The HART-Trachea won orphan drug designation for repair or replacement of tracheas that have been severely damaged by trauma or cancer, giving the company the green light to proceed with clinical trials in pursuit of market approval.
"We greatly appreciate the FDA’s support of our efforts to develop our first product, the HART-Trachea, to help patients who require a replacement trachea," HART president & CEO David Green said in prepared remarks. "Orphan designation is the 1st step toward clinical trials whose successful completion will be necessary to obtain FDA approval for use of the HART-Trachea in the U.S."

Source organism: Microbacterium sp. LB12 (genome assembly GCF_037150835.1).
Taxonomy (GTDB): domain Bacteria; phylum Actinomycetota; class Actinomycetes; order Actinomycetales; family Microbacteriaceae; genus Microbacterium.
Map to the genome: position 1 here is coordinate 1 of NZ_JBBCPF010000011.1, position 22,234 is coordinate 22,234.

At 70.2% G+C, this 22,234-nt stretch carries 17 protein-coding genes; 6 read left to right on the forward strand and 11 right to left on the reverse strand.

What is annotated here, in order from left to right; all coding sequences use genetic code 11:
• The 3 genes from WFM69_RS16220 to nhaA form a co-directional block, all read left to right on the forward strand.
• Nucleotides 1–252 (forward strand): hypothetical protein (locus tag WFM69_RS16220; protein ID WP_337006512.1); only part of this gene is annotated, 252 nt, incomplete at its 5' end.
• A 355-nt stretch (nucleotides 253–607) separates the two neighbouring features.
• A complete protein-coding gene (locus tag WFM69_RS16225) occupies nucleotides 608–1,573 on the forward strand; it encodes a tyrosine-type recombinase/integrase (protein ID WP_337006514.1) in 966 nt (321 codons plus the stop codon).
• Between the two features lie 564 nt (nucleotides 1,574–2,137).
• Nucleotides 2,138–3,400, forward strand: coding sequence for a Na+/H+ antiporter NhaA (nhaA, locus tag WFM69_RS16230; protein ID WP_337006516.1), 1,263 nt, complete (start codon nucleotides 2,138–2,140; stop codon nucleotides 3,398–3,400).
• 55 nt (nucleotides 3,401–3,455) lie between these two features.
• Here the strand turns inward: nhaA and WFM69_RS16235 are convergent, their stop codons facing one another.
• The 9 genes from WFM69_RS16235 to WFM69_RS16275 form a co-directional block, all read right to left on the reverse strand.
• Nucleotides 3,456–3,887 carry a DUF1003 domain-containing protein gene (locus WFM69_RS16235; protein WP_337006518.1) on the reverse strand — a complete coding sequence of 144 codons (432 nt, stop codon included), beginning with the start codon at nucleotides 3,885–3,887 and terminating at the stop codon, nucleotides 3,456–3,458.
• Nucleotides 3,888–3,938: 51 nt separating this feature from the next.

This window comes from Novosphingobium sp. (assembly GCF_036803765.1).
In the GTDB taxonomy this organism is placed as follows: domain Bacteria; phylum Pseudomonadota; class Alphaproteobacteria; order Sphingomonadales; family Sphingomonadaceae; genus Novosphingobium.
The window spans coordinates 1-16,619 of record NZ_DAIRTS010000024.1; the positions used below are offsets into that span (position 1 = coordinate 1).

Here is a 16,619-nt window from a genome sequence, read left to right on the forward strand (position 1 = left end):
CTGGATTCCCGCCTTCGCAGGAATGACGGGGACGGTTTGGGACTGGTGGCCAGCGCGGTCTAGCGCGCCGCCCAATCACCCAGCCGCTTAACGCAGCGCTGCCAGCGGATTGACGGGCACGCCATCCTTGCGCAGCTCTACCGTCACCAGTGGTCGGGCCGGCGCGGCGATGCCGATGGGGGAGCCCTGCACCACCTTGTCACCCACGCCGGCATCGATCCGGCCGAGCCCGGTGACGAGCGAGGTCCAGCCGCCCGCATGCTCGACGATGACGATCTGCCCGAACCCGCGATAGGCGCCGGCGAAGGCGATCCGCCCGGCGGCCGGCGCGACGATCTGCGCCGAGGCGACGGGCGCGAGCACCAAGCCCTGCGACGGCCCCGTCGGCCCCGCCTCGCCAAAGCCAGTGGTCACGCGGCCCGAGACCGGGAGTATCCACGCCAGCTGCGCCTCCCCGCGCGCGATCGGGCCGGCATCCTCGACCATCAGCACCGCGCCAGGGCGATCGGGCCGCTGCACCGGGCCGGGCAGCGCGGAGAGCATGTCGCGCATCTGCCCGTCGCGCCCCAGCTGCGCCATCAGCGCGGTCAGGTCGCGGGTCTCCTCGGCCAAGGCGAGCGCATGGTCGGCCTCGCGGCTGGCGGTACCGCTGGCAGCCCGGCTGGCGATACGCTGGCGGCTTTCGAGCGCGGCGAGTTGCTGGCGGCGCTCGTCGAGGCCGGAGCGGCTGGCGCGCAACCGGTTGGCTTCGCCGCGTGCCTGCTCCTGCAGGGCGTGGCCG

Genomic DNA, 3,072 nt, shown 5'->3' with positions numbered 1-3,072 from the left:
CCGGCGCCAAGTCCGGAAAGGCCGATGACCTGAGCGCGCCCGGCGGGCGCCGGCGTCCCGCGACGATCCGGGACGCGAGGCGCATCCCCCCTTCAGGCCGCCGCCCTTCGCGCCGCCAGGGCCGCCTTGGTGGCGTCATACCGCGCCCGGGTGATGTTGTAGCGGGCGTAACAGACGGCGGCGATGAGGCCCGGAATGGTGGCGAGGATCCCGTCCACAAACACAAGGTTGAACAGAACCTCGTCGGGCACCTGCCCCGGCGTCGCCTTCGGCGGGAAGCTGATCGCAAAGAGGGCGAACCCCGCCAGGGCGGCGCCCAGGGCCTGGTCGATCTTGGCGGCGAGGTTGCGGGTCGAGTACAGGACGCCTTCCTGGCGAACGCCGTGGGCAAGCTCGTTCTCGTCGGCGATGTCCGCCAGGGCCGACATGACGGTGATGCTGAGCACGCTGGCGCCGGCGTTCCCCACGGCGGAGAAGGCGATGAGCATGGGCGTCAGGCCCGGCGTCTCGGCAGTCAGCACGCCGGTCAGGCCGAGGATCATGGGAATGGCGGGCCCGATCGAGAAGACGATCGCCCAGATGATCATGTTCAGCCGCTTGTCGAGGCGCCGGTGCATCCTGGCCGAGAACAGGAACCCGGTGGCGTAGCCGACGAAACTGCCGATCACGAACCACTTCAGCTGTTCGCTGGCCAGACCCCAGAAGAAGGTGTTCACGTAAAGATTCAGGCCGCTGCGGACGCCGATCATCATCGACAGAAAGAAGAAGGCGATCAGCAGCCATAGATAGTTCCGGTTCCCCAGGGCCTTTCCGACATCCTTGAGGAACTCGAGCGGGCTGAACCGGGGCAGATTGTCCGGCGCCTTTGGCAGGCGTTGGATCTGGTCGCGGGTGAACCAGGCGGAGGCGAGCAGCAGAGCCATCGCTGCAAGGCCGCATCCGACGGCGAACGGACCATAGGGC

Orphan designation applies only to products intended to treat a condition that affects fewer than 200,000 people in the U.S. Since the potential patient population is so small, the burden of proof is lightened for these products, but companies must nonetheless demonstrate that the products have a reasonable likelihood of effectiveness.
If the HART-Trachea wins FDA approval, the company will enjoy a 7-year solo run on the market plus a pathway to apply for research funding, tax credits and an FDA application fee waiver, HART said.
HART spun out of Harvard Bioscience (NSDQ:HBIO) in November, taking with it all rights to the synthetic trachea regeneration technology. The companies announced late last year that the world’s first tissue-engineered artificial trachea transplant patient was "living normally without any complications or rejection of the implanted airway" 5 years after receiving the organ.